All that said, I have to mention that in my design education I was taught that everything is put on the page for a reason. I was taught to remove anything that was meaningless. Now, when someone looks at a cover I have done, they shouldn’t necessarily be aware of my every thought. It should just speak to them. Even if they don’t know why.

When I hand in work, I try not to ever call the Art Director and explain myself. I feel like if the design doesn’t speak without me talking, then it has failed! Let’s face it, this needs to sit on a shelf without me. I can’t stand in Barnes and Noble and give a long winded explanation to everyone who picks it up!!! As an Art Director, I didn’t allow designers to speak to me about their work until I was able to look at it myself. Alone, and not aware of their thought process. I wasn’t trying to be mean! I was just trying not to be colored by their words. Designs need to speak and I needed a clear view.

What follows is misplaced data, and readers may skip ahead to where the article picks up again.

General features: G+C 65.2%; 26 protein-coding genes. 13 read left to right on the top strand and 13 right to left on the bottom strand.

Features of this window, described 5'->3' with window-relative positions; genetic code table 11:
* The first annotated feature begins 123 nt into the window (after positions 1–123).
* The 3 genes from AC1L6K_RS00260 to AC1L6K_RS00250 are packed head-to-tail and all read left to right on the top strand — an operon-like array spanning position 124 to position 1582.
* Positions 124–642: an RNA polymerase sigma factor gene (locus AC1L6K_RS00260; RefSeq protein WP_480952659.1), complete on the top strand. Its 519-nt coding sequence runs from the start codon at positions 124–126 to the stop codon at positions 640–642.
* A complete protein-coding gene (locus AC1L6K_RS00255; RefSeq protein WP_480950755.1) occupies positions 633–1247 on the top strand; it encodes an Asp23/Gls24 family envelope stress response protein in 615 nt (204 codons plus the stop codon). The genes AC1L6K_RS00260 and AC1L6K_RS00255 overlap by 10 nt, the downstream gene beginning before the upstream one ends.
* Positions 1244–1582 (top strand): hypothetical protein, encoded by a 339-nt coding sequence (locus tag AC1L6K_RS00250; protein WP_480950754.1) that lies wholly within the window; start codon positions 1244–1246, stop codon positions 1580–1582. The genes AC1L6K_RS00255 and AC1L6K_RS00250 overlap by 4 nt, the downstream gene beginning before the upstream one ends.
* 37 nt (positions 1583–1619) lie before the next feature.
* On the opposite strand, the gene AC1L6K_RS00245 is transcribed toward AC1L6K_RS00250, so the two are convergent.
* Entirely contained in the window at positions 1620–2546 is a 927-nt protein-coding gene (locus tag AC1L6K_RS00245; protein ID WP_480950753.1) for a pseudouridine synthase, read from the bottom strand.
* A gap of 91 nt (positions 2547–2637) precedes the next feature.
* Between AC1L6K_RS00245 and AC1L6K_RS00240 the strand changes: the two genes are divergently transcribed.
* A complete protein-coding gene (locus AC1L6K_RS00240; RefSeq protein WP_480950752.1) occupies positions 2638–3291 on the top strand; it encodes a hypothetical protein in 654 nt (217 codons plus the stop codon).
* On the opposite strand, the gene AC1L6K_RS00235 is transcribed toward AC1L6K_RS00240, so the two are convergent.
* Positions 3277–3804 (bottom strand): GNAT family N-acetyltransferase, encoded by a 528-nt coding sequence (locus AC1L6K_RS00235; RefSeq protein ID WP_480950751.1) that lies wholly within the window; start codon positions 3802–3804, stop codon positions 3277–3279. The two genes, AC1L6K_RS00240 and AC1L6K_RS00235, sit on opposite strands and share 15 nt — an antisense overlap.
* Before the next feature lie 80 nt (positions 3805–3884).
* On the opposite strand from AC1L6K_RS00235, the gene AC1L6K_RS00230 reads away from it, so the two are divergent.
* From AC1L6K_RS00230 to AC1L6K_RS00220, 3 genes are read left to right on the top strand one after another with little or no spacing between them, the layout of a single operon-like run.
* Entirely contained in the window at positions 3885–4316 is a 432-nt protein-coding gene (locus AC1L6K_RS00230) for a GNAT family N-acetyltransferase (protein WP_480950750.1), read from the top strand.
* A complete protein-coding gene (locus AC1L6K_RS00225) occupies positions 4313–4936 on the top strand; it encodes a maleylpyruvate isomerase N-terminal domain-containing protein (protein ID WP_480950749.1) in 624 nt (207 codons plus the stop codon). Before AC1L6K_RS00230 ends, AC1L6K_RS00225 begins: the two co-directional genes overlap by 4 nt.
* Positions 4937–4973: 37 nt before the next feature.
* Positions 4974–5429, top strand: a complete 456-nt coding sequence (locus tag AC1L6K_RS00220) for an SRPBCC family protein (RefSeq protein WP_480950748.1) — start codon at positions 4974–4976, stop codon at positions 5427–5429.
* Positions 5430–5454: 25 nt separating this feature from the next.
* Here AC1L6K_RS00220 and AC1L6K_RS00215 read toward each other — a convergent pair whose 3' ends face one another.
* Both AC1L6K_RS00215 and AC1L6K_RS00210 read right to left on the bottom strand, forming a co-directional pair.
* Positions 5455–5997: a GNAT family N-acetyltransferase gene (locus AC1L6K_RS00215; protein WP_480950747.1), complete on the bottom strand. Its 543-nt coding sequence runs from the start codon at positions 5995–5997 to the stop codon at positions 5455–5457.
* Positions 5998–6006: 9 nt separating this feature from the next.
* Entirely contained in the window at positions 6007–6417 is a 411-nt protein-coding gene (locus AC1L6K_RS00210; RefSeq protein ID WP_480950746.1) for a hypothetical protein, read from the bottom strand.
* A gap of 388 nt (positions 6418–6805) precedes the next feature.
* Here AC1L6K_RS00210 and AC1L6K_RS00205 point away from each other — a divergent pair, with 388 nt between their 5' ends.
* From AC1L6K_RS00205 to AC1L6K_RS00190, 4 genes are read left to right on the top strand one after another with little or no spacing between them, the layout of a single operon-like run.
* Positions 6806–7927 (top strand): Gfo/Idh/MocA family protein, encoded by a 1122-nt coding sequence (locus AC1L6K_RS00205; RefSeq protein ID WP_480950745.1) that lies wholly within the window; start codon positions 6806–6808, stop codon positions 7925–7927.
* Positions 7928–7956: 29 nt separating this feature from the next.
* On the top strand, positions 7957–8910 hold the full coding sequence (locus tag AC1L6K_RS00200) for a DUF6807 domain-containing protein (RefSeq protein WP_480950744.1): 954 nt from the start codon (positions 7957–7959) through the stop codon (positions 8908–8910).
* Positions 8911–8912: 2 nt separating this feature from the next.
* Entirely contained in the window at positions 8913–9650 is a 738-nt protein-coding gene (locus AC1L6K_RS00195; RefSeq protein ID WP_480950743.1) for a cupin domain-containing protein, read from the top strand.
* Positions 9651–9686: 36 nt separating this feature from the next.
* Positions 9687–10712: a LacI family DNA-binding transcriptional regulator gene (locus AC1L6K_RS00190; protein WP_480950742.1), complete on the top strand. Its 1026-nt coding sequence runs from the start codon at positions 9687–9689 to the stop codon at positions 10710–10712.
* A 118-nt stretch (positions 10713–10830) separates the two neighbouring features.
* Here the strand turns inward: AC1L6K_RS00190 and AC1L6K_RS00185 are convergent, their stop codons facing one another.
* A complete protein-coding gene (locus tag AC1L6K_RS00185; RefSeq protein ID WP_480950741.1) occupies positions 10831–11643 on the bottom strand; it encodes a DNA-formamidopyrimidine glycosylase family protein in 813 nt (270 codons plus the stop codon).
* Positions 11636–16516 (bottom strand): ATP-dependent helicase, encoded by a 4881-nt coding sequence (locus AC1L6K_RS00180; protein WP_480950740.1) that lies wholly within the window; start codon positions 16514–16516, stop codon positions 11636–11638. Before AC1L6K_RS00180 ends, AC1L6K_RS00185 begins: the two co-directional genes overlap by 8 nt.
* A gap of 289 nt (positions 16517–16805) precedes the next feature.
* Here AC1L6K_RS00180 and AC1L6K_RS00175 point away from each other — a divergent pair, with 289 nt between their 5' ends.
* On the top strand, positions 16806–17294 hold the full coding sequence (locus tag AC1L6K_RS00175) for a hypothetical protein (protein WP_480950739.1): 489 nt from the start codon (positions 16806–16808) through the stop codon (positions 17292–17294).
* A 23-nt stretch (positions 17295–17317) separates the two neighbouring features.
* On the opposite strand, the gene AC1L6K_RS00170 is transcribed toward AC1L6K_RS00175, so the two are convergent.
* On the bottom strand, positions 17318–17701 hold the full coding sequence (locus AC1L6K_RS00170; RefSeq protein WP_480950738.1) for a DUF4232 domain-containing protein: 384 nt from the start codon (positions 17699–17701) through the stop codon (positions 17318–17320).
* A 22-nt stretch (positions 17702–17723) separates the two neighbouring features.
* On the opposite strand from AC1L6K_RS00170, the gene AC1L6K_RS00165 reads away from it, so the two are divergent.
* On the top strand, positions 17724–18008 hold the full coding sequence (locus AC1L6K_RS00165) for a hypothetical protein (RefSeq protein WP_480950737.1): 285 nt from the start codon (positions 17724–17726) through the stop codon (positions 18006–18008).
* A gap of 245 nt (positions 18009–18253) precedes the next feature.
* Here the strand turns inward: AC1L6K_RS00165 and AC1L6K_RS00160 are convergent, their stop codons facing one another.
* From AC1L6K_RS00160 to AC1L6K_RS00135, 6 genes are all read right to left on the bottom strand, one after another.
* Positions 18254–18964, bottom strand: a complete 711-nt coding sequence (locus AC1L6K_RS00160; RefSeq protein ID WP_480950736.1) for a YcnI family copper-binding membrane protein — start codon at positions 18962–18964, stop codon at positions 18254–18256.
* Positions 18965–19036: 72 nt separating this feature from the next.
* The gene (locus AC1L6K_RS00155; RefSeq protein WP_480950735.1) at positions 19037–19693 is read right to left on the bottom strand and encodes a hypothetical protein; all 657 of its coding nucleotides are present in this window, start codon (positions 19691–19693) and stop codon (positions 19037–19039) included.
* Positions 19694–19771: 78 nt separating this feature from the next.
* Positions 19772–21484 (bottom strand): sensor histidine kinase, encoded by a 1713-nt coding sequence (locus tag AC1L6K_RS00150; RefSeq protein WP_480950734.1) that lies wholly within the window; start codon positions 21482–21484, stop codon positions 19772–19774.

Wow Cathleen! Like I said, I had no idea of the artist's thought process. What is most amazing and humbling to me is that Cathleen has to really "get" my work in order to do the covers. How thrilling is that?? Trust me, very thrilling indeed!
Tomorrow we will get to see what you've all been waiting for - the real Ethan and then..... the HAUNTED cover. Whoot!!
Stay tuned.
Til next time...


Anonymous said...

That is most intriguing. I love your cover!

Vonna said...

Fascinating posts! I loved all of Cathleen's work. It must have been a hard choice for the publisher. I can't wait to see the next installments.

jenn said...

i enjoyed reading these two interviews with your illustrator. good stuff. thanks for sharing.

robin said...

How cool! I loved seeing all the different cover ideas!

Anonymous said...

Ooooo I so know the Girl on the cover for reals!